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Tuesday, June 09, 2009

Bias Against Natural Products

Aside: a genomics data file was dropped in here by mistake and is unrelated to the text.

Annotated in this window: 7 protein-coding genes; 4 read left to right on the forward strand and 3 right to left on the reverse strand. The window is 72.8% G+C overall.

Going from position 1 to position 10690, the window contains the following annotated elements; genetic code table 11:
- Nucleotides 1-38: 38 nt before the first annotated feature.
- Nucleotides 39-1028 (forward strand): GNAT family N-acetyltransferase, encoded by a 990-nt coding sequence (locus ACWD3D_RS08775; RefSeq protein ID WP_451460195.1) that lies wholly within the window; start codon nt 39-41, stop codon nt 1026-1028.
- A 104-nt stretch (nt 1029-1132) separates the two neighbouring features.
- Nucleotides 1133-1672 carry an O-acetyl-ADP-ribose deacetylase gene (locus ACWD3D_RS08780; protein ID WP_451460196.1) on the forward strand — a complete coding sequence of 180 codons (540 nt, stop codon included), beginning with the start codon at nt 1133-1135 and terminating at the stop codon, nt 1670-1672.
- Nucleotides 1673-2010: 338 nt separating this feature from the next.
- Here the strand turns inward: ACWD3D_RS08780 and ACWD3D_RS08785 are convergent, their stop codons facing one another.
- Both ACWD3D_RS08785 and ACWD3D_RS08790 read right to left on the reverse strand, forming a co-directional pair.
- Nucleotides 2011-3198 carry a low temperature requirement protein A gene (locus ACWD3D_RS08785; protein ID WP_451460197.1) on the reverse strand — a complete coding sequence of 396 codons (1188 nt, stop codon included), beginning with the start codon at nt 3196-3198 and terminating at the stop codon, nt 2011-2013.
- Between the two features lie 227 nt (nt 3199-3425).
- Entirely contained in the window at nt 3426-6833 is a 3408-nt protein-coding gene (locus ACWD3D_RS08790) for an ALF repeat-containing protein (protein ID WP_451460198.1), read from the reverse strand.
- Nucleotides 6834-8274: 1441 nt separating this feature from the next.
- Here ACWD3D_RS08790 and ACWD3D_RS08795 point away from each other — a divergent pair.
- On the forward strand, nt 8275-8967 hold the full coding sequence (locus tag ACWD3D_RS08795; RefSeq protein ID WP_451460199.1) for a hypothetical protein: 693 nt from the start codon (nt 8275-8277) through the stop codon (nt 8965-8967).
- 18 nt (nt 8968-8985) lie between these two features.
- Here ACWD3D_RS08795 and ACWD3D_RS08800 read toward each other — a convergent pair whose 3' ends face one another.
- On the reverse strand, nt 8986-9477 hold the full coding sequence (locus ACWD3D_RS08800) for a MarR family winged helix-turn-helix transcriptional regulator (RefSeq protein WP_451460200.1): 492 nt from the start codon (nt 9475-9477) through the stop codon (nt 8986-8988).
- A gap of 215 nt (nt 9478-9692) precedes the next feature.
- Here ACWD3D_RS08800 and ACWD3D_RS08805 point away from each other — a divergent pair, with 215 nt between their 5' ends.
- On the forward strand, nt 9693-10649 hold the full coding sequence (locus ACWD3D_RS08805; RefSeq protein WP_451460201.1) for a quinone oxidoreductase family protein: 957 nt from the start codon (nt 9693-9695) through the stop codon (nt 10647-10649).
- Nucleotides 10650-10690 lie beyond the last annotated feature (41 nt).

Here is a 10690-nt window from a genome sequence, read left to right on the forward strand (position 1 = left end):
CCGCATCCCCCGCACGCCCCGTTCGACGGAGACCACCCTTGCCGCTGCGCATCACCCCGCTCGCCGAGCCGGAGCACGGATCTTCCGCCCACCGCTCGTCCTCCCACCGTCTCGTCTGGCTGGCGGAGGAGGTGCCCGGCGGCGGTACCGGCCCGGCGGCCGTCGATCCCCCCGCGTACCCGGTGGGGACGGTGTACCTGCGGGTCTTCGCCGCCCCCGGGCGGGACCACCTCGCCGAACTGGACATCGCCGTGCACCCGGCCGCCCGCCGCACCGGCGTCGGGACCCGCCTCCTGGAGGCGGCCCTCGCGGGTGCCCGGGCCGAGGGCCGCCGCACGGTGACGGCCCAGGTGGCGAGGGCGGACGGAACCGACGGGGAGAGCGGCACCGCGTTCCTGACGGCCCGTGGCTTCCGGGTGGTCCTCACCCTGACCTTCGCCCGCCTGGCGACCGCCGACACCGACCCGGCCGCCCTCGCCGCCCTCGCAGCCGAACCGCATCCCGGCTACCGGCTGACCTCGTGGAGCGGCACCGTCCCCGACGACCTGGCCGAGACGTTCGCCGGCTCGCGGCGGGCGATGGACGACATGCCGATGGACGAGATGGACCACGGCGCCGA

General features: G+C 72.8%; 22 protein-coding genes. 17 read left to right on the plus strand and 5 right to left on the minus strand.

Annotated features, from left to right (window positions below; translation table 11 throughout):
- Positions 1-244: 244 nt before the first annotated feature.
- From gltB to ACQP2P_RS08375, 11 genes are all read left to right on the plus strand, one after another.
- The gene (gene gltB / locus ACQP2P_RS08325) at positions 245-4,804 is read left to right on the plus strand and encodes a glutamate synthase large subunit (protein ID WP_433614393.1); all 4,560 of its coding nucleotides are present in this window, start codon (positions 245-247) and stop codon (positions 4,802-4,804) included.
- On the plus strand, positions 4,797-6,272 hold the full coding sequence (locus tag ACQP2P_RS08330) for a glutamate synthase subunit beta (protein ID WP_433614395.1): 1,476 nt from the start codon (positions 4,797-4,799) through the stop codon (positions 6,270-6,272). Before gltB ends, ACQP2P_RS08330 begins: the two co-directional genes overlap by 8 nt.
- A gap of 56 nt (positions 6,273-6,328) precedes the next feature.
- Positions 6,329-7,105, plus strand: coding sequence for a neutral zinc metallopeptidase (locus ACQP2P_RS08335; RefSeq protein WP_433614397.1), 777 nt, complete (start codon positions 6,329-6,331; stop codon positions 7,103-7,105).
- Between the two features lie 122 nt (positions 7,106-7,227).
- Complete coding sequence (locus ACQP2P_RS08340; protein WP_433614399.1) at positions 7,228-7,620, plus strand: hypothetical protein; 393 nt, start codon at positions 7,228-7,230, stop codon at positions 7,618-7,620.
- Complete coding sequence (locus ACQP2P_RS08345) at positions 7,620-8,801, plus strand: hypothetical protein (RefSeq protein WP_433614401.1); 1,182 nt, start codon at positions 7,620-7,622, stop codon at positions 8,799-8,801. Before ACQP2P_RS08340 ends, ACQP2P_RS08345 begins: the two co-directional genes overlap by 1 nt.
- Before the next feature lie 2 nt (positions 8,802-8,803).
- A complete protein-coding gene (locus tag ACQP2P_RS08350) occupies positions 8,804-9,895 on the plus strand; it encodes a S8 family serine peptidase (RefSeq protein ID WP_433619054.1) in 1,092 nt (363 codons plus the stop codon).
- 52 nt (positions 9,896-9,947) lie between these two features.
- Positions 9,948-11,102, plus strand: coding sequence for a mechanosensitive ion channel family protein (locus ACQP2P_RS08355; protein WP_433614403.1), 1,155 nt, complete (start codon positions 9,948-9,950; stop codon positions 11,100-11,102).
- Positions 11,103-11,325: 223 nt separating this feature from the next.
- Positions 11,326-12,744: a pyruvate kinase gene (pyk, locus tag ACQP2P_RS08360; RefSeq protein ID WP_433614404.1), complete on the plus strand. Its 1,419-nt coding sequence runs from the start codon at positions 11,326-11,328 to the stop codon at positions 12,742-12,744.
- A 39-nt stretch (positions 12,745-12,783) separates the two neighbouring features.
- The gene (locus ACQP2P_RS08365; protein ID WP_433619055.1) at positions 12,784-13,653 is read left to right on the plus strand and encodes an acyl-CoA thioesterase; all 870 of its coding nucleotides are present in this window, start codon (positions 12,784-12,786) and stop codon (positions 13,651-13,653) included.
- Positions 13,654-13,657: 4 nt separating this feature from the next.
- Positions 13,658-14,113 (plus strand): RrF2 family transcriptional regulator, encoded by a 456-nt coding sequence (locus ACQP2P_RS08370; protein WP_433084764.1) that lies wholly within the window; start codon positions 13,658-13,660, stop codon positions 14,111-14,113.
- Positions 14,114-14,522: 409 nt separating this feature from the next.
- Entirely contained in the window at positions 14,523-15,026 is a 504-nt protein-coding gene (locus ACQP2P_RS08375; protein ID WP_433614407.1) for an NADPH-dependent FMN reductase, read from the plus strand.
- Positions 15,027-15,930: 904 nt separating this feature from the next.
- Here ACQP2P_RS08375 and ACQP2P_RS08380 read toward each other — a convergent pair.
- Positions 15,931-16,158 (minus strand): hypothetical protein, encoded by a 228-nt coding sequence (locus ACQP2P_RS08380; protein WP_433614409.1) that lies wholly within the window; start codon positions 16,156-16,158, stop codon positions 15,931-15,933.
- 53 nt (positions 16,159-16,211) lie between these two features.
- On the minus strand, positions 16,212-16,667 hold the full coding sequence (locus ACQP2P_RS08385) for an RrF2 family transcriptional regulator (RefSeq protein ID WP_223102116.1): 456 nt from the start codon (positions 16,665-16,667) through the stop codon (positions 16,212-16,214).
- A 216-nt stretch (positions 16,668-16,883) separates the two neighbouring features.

Bias Against Natural Products By Neil E. Levin, CCN, DANLA June 8, 2009 Once again, a widely distributed article has savagely attacked the safety and efficacy of natural products; including vitamins, minerals, and herbs. That this article may be more commentary than journalism is immediately revealed by the author inexplicably linking energy medicine (with admitted health benefits for patients) with a concocted image of “shooing evil spirits”, even when performed by technicians in a top trauma hospital. The ignorance of journalists and medical experts is exposed when they claim that natural products are intended as cures and treatments. These products are actually prohibited by law from claiming this; allowed only documented claims to support healthy body structures and functions. Ironically, this is the same law – the Dietary Supplement Health and Education Act, DSHEA - that is falsely mischaracterized as “deregulation” of the industry. In fact, this law prohibits new ingredients without FDA pre-approval; empowers the agency to regulate manufacturing, advertising, and label claims; prohibits unsafe, adulterated, and mislabeled products; and even allows banning a product based on only theoretical risks. A recent companion law requires all serious adverse events be reported to the FDA; generating far fewer reports than expected. The erroneous assumption that dietary supplements should be considered as potential treatments or cures has resulted in many negative reports. One problem is that some medical researchers, perhaps too used to drug studies using novel substances, sometimes base reports mainly on supplementation levels but fail to properly understand or explain other relevant variables such as dietary intake and relationships to other nutrients that affect body levels and functions of the targeted nutrient. The synergies of natural substances in the diet are complex and interactive, but many researchers design simplistic studies that generate incomplete or misleading data; often leading to dramatic conclusions that the pharmaceutical advertising-dependent press eats up. A press that fails to investigate and present all of the relevant facts and perspectives in a sensational negative report may be accused of laziness, if not bias. Rigorous studies refuting negative reports about the safety of vitamin E, beta-carotene, herbs, the use of supplements with cancer treatments, and drug-nutrient interactions have been noticeably absent from the same media that eagerly broadcasts reports attacking nature’s own nourishing substances. Sadly, there is no matching eagerness to set the record straight. Let’s keep this in perspective. We have all seen drugs pulled from the market because of unforeseen safety issues, medical schools and authors of articles published in peer-reviewed journals accused of being on the take from pharmaceutical companies, contaminated drugs as well as hundreds of thousands of deaths and millions of hospitalizations caused by pharmaceutical side effects each year. Foods cause hundreds of deaths and millions of illnesses annually. Compare this to dietary supplement safety, where proven deaths are extremely rare. Supplement users believe in the healing power of nature, at odds with the often unproven treatments of conventional medicine. The goal of Integrative Medicine is putting aside traditional institutional medical bias to allow science to dictate the comprehensive treatment of an individual patient, including quality of life issues. Many millions of Americans choose to use natural products in order to protect and improve their own health and vitality. Reasonable people will reject these sensational assaults on natural health (including dietary supplements), recognizing that conventional medicine sometimes fails without a little help from Mother Nature. References: Cancer patients may very well tolerate the use of certain dietary supplements The truth about Vitamin E - Vitamin E is safer than implied Scientists to discuss benefits of vitamin E Vitamin review offers balanced perspective to recent negative findings Antioxidant supplements - myth or misunderstood? Prominent Nutritionist Sets The Record Straight FDA regulation of dietary supplements is sufficient Impact of antioxidant supplementation on chemotherapeutic efficacy: a systematic review of the evidence from randomized controlled trials. Block KI, Koch AC, Mead MN, Tothy PK, Newman RA, Gyllenhaal C. Cancer Treat Rev. 2007 Aug;33(5):407-18. Epub 2007 Mar 23. Review. PMID: 17367938 Antioxidants and other nutrients do not interfere with chemotherapy or radiation therapy and can increase kill and increase survival, part 1. Simone CB 2nd, Simone NL, Simone V, Simone CB. Altern Ther Health Med. 2007 Jan-Feb;13(1):22-8. Review. PMID: 17283738 Should patients undergoing chemotherapy and radiotherapy be prescribed antioxidants? Moss RW. Integr Cancer Ther. 2006 Mar;5(1):63-82. Review. PMID: 16484715 Multiple dietary antioxidants enhance the efficacy of standard and experimental cancer therapies and decrease their toxicity. Prasad KN. Integr Cancer Ther. 2004 Dec;3(4):310-22. Review. PMID: 15523102 The efficacy and safety of multivitamin and mineral supplement use to prevent cancer and chronic disease in adults: a systematic review for a National Institutes of Health state-of-the-science conference. Huang HY, Caballero B, Chang S, Alberg AJ, Semba RD, Schneyer CR, Wilson RF, Cheng TY, Vassy J, Prokopowicz G, Barnes GJ 2nd, Bass EB. Ann Intern Med. 2006 Sep 5;145(5):372-85. Epub 2006 Jul 31. Review. PMID: 16880453 Higher baseline serum concentrations of vitamin E are associated with lower total and cause-specific mortality in the Alpha-Tocopherol, Beta-Carotene Cancer Prevention Study. Margaret E Wright, Karla A Lawson, Stephanie J Weinstein, Pirjo Pietinen, Philip R Taylor, Jarmo Virtamo and Demetrius Albanes. American Journal of Clinical Nutrition, Vol. 84, No. 5, 1200-1207, November 2006. (Researchers were from the Nutritional Epidemiology and the Genetic Epidemiology Branch, Division of Cancer Epidemiology and Genetics, and the Cancer Prevention Fellowship Program, Division of Cancer Prevention, National Cancer Institute, National Institutes of Health, Bethesda, MD, and the Department of Health Promotion and Chronic Disease Prevention, National Public Health Institute, Helsinki, Finland) Vitamins E and C are safe across a broad range of intakes. John N Hathcock, et al. 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J Natl Cancer Inst. 1999 Dec 15;91(24):2102-6. PMID: 10601381 The Alpha-Tocopherol, Beta Carotene Cancer Prevention Study Group. The effect of vitamin E and beta carotene on the incidence of lung cancer and other cancers in male smokers. N Engl J Med. 1994 Apr 14;330(15):1029-35. PMID: 8127329 Development of a comprehensive dietary antioxidant index and application to lung cancer risk in a cohort of male smokers. Wright ME, et al. Am J Epidemiol. 2004 Jul 1;160(1):68-76. PMID: 15229119 Plasma carotene and alpha-tocopherol in relation to 10-y all-cause and cause-specific mortality in European elderly: the Survey in Europe on Nutrition and the Elderly, a Concerted Action (SENECA). Buijsse B, et al. Am J Clin Nutr. 2005 Oct;82(4):879-86. PMID: 16210720 Effect of multivitamin and mineral supplementation on episodes of infection in nursing home residents: a randomized, placebo-controlled study. Liu BA, et al. J Am Geriatr Soc. 2007 Jan;55(1):35-42. 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